Should policymakers raise Pennsylvania’s minimum wage?

Gov. Tom Wolf with Pennsylvania Chamber of Business and Industry President and CEO Gene Barr.

Gov. Tom Wolf with Pennsylvania Chamber of Business and Industry President and CEO Gene Barr. Commonwealth Media Services

Pennsylvania’s minimum wage has rested at $7.25 an hour since 2009, when the last of a series of federal increases kicked in. Since that time, state officials have fielded many calls to raise the state’s minimum wage, but the rate has remained the same.

Gov. Tom Wolf has been one of the loudest advocates in the state for raising the wage, repeatedly calling for state lawmakers to increase the minimum wage immediately to $12 an hour, with yearly, phased-in increases to $15. 

The closest Wolf came to increasing the state’s $7.25 minimum wage was in 2019, when he and Senate Republican leaders agreed to raise it to $9.50 in exchange for Wolf dropping a plan to expand overtime eligibility for salaried employees. That proposal, however, was opposed by House Republicans and ultimately died in committee, never becoming law. That hasn’t stopped Wolf and lawmakers from continuing conversations on whether or not to increase it, however.

This year Wolf once again called for an eventual increase to $15, while two Senate Republicans — Sens. Pat Browne and Dan Laughlin — have suggested a more modest increase to $10, while also indexing it to inflation. The future of both of those proposals is unclear, as Republican legislative leaders, as well as members of the business community, have significant reservations about what a government-imposed minimum wage increase would mean for the Pennsylvania economy.

City & State reached out to several experts on how state legislators should approach raising Pennsylvania’s minimum wage: Gene Barr, the president and CEO of the Pennsylvania Chamber of Business and Industry; Marc Stier, the Director of the Pennsylvania Budget and Policy Center; and Greg Moreland, the Pennsylvania state director for the National Federation of Independent Business. The responses have been edited for length and clarity.

How should lawmakers approach the minimum wage debate in Harrisburg?

Gene Barr: As the debate continues at both the state and federal levels, policymakers should keep in mind the demographics of the average minimum wage earner in Pennsylvania. Minimum wage advocates always argue that a parent earning minimum wage simply cannot afford to raise a family. We agree and believe most lawmakers and Pennsylvanians would support policies that help these families. But why the obsession with raising the minimum wage when, according to the state Department of Labor and Industry, 84% of minimum wage earners in the state don’t even have children and nearly 7% are younger than 25?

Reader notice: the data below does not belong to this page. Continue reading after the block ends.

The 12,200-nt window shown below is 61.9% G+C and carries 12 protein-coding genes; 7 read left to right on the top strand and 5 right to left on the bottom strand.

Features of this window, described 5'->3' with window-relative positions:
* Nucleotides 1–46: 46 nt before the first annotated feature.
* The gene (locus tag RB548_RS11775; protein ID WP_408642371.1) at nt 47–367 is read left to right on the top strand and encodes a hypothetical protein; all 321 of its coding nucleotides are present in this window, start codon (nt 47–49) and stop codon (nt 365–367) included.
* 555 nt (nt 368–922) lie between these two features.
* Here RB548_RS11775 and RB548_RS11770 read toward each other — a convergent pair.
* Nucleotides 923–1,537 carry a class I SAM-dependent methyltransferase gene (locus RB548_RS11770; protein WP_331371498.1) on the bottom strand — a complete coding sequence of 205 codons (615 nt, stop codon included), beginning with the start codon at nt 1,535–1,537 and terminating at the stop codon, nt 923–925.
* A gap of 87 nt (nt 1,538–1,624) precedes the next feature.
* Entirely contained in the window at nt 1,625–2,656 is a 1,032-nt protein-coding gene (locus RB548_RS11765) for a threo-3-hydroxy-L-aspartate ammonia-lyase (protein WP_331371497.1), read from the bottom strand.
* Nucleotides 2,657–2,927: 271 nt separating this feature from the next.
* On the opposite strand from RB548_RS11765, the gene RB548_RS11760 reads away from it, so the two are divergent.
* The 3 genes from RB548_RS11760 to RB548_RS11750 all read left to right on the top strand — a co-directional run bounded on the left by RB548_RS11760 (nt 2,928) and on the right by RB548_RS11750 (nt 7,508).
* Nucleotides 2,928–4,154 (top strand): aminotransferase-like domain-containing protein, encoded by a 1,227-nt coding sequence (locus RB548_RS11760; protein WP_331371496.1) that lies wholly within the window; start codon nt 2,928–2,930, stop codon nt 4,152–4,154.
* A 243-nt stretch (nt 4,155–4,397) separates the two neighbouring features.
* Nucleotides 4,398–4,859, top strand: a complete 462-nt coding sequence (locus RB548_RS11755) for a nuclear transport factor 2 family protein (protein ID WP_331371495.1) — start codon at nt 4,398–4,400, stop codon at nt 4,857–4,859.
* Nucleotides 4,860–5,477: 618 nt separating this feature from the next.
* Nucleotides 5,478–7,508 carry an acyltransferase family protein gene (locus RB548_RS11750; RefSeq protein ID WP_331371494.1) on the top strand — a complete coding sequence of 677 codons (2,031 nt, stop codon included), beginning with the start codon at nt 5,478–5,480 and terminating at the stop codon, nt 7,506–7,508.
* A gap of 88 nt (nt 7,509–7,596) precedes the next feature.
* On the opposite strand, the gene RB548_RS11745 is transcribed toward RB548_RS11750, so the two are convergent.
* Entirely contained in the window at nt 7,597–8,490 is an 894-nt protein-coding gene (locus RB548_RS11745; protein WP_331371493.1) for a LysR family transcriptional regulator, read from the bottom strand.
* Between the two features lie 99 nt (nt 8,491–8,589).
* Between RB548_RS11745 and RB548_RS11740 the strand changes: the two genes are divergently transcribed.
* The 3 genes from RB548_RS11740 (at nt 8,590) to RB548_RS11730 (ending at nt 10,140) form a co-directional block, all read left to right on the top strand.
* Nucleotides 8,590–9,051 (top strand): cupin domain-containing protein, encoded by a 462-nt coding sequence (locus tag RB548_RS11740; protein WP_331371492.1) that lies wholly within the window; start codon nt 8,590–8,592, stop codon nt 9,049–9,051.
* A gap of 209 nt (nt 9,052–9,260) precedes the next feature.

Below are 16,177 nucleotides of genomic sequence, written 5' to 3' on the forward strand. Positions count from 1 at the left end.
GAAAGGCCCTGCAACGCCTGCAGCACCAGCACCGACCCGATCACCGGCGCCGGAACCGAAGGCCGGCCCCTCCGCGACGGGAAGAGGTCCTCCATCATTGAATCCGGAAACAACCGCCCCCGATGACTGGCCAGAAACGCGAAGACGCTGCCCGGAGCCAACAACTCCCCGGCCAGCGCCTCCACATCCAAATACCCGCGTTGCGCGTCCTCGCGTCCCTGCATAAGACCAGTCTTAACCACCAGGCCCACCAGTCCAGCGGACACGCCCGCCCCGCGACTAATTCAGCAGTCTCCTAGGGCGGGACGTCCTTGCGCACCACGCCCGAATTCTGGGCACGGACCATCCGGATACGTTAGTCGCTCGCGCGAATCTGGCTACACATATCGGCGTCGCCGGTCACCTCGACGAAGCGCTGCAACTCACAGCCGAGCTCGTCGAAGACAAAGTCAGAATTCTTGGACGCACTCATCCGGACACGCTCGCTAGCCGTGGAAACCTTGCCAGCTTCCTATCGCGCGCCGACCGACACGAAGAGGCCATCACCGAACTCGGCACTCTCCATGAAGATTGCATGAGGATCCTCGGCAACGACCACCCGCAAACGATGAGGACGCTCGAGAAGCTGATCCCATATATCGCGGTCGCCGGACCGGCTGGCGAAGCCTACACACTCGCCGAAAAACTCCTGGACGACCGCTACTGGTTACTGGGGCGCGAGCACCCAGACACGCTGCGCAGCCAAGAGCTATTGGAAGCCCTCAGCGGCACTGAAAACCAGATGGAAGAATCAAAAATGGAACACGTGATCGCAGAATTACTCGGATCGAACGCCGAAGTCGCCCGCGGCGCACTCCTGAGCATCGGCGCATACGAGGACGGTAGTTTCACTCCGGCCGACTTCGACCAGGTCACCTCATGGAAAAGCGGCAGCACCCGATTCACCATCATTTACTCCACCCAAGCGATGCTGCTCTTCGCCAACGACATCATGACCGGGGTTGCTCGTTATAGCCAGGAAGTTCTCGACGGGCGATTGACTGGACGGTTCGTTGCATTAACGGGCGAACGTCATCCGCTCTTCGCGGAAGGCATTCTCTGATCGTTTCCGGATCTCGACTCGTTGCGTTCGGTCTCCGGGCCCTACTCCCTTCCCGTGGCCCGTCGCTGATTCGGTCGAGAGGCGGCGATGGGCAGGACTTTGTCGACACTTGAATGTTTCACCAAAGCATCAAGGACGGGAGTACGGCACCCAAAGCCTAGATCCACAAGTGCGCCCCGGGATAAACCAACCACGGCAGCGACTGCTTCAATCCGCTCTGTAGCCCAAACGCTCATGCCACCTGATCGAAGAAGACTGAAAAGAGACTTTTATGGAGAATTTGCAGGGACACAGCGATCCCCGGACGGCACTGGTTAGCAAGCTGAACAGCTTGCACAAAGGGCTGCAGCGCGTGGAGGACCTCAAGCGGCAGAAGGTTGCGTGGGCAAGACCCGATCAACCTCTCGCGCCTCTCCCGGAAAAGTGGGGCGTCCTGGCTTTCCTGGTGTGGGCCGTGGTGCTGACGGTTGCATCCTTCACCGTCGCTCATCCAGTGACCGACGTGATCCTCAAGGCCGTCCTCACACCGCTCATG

The job loss resulting from government mandated wage increases is real and a reduction in jobs is the last thing the Commonwealth needs as we work to move past this health and economic crisis. Rather than punitive blanket mandates, we encourage lawmakers at all levels of government to pursue policies that help low-wage earners without risking jobs, like stronger job training programs and more targeted support to low-income families. Numerous states, for example, have implemented a state Earned Income Tax Credit to supplement the federal program, which targets support to lower-income working parents.

Marc Stier: It’s time for the PA General Assembly to adopt Governor Wolf’s plan to raise the minimum wage to $12 on July 1 and in increments to $15 by 2027. Doing so would help our recovery from the pandemic recession as it would add $4 billion in wages this year all of which will be spent in local economies. By 2027 it will increase wages for over a quarter of the work force and add $6 billion to the economy. 

The minimum wage was meant to be a living wage for adult workers—and 80% of those who would benefit from an increase in the minimum wage are adults. 

The minimum wage was created in 1938 when the economy had not recovered from the Great Depression. It was originally set at roughly half the median and has been at that level often in the past. But it has declined to a bit more than 30% of the median. Creating a minimum wage helped us recover from the Great Depression. It will help us recover from the pandemic recession.

Greg Moreland: Pennsylvania is an extremely diverse state with regard to urban vs. rural communities. What works in one town, may not be feasible in another. Rather than setting arbitrary values for minimum wage, the legislature should work on policies that assist Pennsylvanians in attaining their maximum potential wage. Rather than creating barriers to employment (Pennsylvania requires over 250 professions to obtain a license to work), the legislature should work on developing the workforce of the future with regard to education and training. Pennsylvania small business owners have been hampered with unnecessary regulations that have driven up the cost of doing business. This has led to reduced profits and lower wages for workers. With nearly 163,000 individual regulations on the books, Pennsylvania businesses have experienced an enormous burden when dealing with bureaucratic red-tape. Allow the free-market to operate.